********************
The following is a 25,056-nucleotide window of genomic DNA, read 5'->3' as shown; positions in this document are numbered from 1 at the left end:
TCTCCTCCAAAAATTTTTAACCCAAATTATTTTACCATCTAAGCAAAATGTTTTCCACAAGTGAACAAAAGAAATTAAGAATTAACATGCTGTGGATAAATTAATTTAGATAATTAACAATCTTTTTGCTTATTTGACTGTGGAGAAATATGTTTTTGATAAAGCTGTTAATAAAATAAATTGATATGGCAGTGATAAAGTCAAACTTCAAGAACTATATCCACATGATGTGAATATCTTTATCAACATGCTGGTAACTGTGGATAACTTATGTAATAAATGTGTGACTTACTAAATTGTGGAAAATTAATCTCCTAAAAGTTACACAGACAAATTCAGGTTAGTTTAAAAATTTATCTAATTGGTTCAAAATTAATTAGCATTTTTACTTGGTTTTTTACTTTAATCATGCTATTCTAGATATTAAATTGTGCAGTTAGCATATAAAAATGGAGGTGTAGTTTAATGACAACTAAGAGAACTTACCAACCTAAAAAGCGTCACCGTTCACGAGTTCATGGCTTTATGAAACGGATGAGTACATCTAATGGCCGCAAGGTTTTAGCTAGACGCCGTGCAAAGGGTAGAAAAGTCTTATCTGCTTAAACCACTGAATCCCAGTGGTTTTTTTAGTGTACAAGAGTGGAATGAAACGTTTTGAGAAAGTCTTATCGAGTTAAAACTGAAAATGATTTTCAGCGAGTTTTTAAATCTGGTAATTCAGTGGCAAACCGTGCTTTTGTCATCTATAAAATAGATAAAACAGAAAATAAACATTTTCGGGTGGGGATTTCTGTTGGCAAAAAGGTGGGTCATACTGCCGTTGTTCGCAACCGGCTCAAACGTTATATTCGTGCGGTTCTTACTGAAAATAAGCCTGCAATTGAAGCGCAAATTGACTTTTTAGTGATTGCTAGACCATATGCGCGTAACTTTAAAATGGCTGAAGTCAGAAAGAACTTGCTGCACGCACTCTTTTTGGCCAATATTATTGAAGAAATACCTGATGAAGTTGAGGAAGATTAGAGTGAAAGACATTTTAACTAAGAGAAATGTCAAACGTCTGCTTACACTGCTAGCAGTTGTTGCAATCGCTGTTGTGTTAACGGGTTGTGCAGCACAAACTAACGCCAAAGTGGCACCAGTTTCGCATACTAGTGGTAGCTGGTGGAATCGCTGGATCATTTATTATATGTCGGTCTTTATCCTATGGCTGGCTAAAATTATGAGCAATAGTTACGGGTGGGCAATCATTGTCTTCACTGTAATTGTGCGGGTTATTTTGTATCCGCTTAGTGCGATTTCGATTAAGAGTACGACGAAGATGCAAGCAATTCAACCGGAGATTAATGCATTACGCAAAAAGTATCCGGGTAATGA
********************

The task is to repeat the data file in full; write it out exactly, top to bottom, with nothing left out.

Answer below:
The following is a 25,056-nucleotide window of genomic DNA, read 5'->3' as shown; positions in this document are numbered from 1 at the left end:
TCTCCTCCAAAAATTTTTAACCCAAATTATTTTACCATCTAAGCAAAATGTTTTCCACAAGTGAACAAAAGAAATTAAGAATTAACATGCTGTGGATAAATTAATTTAGATAATTAACAATCTTTTTGCTTATTTGACTGTGGAGAAATATGTTTTTGATAAAGCTGTTAATAAAATAAATTGATATGGCAGTGATAAAGTCAAACTTCAAGAACTATATCCACATGATGTGAATATCTTTATCAACATGCTGGTAACTGTGGATAACTTATGTAATAAATGTGTGACTTACTAAATTGTGGAAAATTAATCTCCTAAAAGTTACACAGACAAATTCAGGTTAGTTTAAAAATTTATCTAATTGGTTCAAAATTAATTAGCATTTTTACTTGGTTTTTTACTTTAATCATGCTATTCTAGATATTAAATTGTGCAGTTAGCATATAAAAATGGAGGTGTAGTTTAATGACAACTAAGAGAACTTACCAACCTAAAAAGCGTCACCGTTCACGAGTTCATGGCTTTATGAAACGGATGAGTACATCTAATGGCCGCAAGGTTTTAGCTAGACGCCGTGCAAAGGGTAGAAAAGTCTTATCTGCTTAAACCACTGAATCCCAGTGGTTTTTTTAGTGTACAAGAGTGGAATGAAACGTTTTGAGAAAGTCTTATCGAGTTAAAACTGAAAATGATTTTCAGCGAGTTTTTAAATCTGGTAATTCAGTGGCAAACCGTGCTTTTGTCATCTATAAAATAGATAAAACAGAAAATAAACATTTTCGGGTGGGGATTTCTGTTGGCAAAAAGGTGGGTCATACTGCCGTTGTTCGCAACCGGCTCAAACGTTATATTCGTGCGGTTCTTACTGAAAATAAGCCTGCAATTGAAGCGCAAATTGACTTTTTAGTGATTGCTAGACCATATGCGCGTAACTTTAAAATGGCTGAAGTCAGAAAGAACTTGCTGCACGCACTCTTTTTGGCCAATATTATTGAAGAAATACCTGATGAAGTTGAGGAAGATTAGAGTGAAAGACATTTTAACTAAGAGAAATGTCAAACGTCTGCTTACACTGCTAGCAGTTGTTGCAATCGCTGTTGTGTTAACGGGTTGTGCAGCACAAACTAACGCCAAAGTGGCACCAGTTTCGCATACTAGTGGTAGCTGGTGGAATCGCTGGATCATTTATTATATGTCGGTCTTTATCCTATGGCTGGCTAAAATTATGAGCAATAGTTACGGGTGGGCAATCATTGTCTTCACTGTAATTGTGCGGGTTATTTTGTATCCGCTTAGTGCGATTTCGATTAAGAGTACGACGAAGATGCAAGCAATTCAACCGGAGATTAATGCATTACGCAAAAAGTATCCGGGTAATGA